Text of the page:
This post has truly become a labor of love for me. Heck, how can I claim any knowledge in this department when I’m still refining the skills of my own rambunctious, but loveable, 6 year old? Well, I’m learning, I’m trying, and here I’m sharing. Please add your own “tips” as necessary. And remember, this one will be a work in progress, so come back often!
I know I’ve been all talk…up until today. AP and I took little Miss Molly to the Olive Garden this afternoon for an education in dining. And I must say it went well. I suggest anybody who wants their little one to learn to behave appropriately in any restaurant setting need only practice! I told Molly as we were walking in that we were going to learn the right way to order, sit, and eat in a restaurant. She was a very willing pupil.
We sat down and started to look over the kid menu on the coloring paper they gave us. Any restaurant that wants to be kid-friendly will have paper and crayons or some little craft to keep your young one vaguely occupied. The kids menu is often on this freebie. I strongly suggest use of this handy tool to get them focused on their choices before their attention span for this new “toy” runs out. (Think about it…how many times have you seen your little one color that paper hard-core for, like, 4 minutes only to put it aside and decide the sugar packets on the table are more fun to play with?) I went over her choices with her and let her know how to say exactly what she wanted. By the time the waitress came to take the order, Molly was ready to say her lines!
Possibly the most helpful tip to teaching restaurant savvy is to keep it simple. Molly is 6 years old - so she requires a lot of compromise. We tell her she can order her favorite (this time it was the Cheese Pizza), and that way she is not overwhelmed by too many choices. As for drinks, we narrowed the selection down for her to 3 choices; lemonade, milk, or juice. Most servers would automatically go thru the whole list of beverages for your little one, and this creates chaos. Kid wants coke, mom says milk, whining ensues, not cool. Little kids do not need and do not do well with too many choices.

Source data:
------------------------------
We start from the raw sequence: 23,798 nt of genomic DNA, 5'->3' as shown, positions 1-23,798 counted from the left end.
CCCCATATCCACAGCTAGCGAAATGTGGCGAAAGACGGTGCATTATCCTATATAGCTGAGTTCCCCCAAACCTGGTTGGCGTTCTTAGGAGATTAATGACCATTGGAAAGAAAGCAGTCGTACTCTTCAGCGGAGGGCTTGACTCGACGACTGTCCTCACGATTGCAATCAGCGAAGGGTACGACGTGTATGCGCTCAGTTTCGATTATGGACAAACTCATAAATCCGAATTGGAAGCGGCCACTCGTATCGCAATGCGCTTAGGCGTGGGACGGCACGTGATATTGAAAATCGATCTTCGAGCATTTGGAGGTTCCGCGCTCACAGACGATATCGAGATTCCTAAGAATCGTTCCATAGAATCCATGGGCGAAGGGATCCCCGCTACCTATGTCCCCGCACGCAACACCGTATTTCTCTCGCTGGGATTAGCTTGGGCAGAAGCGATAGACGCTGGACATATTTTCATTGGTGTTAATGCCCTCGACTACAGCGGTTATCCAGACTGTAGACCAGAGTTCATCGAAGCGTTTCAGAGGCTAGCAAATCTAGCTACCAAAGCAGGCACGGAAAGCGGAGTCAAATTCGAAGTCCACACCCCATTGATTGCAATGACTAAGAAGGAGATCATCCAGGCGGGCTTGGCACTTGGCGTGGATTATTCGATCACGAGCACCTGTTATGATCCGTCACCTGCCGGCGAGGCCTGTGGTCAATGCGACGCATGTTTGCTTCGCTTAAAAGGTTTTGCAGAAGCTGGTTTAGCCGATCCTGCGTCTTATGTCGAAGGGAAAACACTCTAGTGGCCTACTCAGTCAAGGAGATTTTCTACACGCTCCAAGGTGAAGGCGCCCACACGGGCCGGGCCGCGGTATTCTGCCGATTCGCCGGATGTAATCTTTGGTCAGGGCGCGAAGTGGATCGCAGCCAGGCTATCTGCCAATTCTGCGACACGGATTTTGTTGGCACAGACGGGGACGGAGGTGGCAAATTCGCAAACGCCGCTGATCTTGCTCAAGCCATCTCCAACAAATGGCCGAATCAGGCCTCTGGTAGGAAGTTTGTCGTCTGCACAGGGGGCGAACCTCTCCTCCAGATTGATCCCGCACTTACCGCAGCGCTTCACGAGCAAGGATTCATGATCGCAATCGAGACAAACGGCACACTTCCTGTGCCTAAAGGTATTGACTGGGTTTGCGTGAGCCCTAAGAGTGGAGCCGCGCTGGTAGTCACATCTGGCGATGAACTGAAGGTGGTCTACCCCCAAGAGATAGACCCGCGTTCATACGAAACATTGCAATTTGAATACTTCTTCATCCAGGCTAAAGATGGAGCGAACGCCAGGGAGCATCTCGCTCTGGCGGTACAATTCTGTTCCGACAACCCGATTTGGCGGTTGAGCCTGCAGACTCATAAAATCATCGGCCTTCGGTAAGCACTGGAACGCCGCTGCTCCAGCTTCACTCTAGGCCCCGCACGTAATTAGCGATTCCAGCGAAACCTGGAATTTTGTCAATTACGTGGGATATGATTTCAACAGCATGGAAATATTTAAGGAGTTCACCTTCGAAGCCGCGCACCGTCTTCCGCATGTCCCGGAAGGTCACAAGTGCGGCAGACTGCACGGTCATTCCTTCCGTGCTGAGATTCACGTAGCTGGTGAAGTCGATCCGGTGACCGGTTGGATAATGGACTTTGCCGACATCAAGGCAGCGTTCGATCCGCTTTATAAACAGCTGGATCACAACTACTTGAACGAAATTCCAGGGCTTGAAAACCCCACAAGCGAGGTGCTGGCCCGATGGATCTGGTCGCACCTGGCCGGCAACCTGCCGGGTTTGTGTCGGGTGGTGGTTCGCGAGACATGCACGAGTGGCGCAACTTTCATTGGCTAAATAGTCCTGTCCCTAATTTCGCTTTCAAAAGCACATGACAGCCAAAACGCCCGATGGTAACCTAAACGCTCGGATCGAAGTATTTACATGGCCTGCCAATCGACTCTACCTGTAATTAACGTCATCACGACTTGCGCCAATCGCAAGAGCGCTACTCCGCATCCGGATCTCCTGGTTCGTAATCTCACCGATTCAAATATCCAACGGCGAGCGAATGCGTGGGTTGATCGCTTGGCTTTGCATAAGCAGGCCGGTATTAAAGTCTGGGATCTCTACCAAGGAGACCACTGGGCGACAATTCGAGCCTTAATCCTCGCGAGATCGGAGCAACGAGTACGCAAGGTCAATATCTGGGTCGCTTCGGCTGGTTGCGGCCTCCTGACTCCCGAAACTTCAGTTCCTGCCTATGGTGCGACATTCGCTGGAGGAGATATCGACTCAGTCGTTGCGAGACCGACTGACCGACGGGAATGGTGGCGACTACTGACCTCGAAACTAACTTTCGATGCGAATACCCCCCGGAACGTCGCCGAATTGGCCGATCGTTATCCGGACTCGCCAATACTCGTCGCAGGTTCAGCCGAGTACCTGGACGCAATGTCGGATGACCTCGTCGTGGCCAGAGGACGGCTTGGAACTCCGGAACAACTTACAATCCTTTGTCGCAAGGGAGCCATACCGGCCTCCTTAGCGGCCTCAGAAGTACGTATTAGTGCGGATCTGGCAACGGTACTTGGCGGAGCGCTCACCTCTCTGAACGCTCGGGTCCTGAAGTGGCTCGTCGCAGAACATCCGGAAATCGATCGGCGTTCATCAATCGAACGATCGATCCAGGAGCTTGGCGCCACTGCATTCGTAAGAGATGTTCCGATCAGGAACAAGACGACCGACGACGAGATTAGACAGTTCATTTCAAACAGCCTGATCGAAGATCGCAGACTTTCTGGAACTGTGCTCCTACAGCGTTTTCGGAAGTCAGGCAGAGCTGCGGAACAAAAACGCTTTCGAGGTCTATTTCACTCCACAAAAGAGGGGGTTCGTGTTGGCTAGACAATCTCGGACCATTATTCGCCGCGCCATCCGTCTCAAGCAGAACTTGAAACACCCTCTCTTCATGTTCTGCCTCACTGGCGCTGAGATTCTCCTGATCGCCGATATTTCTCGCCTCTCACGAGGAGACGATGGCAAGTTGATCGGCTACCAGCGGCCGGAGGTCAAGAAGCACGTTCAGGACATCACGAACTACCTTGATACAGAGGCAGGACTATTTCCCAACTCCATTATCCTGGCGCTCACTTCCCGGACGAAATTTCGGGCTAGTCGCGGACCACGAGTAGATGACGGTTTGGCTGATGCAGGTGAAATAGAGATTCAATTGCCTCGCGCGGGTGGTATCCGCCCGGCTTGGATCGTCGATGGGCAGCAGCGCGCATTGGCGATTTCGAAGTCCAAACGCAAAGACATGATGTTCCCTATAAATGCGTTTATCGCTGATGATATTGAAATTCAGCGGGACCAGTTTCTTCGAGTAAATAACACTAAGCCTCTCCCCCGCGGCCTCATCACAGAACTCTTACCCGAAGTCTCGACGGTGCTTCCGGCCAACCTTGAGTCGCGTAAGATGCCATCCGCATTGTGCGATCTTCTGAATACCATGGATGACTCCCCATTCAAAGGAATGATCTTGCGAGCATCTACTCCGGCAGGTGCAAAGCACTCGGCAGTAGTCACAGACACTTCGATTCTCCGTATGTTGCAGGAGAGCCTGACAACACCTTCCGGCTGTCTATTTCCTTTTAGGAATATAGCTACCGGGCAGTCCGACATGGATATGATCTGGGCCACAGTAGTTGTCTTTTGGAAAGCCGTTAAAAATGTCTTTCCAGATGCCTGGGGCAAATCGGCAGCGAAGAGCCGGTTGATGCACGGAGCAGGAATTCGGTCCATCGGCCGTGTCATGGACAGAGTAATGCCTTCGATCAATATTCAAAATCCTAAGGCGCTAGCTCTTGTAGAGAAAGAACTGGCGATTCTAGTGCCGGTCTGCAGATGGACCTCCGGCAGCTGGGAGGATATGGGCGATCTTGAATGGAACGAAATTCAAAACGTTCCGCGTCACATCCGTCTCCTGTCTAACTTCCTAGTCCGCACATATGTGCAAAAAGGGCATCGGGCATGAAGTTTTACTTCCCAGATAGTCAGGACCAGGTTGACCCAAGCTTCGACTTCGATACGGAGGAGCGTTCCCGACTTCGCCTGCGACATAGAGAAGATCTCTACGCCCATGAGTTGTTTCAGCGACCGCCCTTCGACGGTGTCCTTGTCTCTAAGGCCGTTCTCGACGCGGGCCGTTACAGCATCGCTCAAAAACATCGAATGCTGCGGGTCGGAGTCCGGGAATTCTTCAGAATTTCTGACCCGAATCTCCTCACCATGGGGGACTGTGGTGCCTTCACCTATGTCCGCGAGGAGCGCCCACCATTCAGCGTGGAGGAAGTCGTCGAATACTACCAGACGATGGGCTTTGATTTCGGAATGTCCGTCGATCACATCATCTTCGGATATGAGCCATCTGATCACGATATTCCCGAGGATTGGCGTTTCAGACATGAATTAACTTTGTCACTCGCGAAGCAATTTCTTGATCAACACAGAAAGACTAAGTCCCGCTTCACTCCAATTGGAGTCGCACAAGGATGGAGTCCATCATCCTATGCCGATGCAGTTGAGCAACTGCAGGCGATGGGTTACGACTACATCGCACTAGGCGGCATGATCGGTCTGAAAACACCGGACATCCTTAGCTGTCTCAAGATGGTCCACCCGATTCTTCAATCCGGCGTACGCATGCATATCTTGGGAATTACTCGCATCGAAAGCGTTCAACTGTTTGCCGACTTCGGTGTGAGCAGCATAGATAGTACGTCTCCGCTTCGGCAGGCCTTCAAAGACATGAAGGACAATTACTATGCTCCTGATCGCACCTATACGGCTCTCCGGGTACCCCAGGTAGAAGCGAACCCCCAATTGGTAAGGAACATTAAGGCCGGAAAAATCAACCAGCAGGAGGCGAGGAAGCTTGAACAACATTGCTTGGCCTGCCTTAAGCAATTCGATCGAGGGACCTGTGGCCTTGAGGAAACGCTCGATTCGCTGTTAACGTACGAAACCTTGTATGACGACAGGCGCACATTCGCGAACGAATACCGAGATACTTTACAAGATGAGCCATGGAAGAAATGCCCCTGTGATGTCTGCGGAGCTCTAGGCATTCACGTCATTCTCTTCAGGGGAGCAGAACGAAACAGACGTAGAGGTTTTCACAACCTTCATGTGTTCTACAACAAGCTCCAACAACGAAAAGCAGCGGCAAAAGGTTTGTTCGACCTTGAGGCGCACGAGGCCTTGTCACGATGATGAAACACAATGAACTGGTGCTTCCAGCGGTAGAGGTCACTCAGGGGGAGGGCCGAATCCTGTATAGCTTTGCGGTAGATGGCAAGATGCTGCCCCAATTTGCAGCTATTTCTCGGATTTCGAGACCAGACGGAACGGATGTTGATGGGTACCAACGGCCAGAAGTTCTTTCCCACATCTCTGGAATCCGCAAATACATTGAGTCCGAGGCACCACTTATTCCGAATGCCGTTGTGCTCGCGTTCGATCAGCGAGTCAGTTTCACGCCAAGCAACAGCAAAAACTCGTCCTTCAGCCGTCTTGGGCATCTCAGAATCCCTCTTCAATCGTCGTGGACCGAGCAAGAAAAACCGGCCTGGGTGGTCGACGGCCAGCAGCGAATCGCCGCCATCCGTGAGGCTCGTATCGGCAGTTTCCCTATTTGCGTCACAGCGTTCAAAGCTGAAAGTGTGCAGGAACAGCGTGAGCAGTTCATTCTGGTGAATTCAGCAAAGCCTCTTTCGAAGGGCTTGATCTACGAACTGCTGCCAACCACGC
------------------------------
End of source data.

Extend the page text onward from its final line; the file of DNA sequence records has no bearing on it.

And the cardinal rule for taking your children ANYWHERE…do not take them out when they’re tired or pissy. Do I really have to say this to any parent? Yes, I do. I mean, really. If you want to enjoy yourself, you know that is so much more difficult to do when your little one is miserable. And you know that the last thing you want to deal with during your dining experience is someone else’s kids’ crying interruptions. Although I do consider all front-of-house sales staff to be entertainers, we can only do so much to distract a grumpy little one!
Something to keep in mind; if your child is painfully shy, or if they can’t speak clearly, please don’t torcher your server (and your shy youngster) by making them decode your little one’s special language. It is beautiful that you encourage your young ones to speak for themselves, but we are professionals too and you wouldn’t have your young ones giving orders to the doctor..or a dentist..or your bank teller!
So that’s it…I’ve racked my brain, and the brain of a few friends, and I think I’m satisfied. The real proof will be when we take Molly out again. And in case anybody was wondering why on earth we took her to the Garden instead of Red Robin…well there is just too much excitement there for her to focus on learning etiquette. She knows most of my co-workers, and they know her, so all she wants to do with them is talk and talk!
And a very special thank you to Diane, co-owner and our kitchen manager at Sips Bistro. She sparked my brain with some excellent points and enabled me to round out this post. I wasn’t kidding when I referred to this post as a labor of love! Thank you so much, Diane! You’re awesome!
Next post should be a lot of fun…bar and restaurant lingo.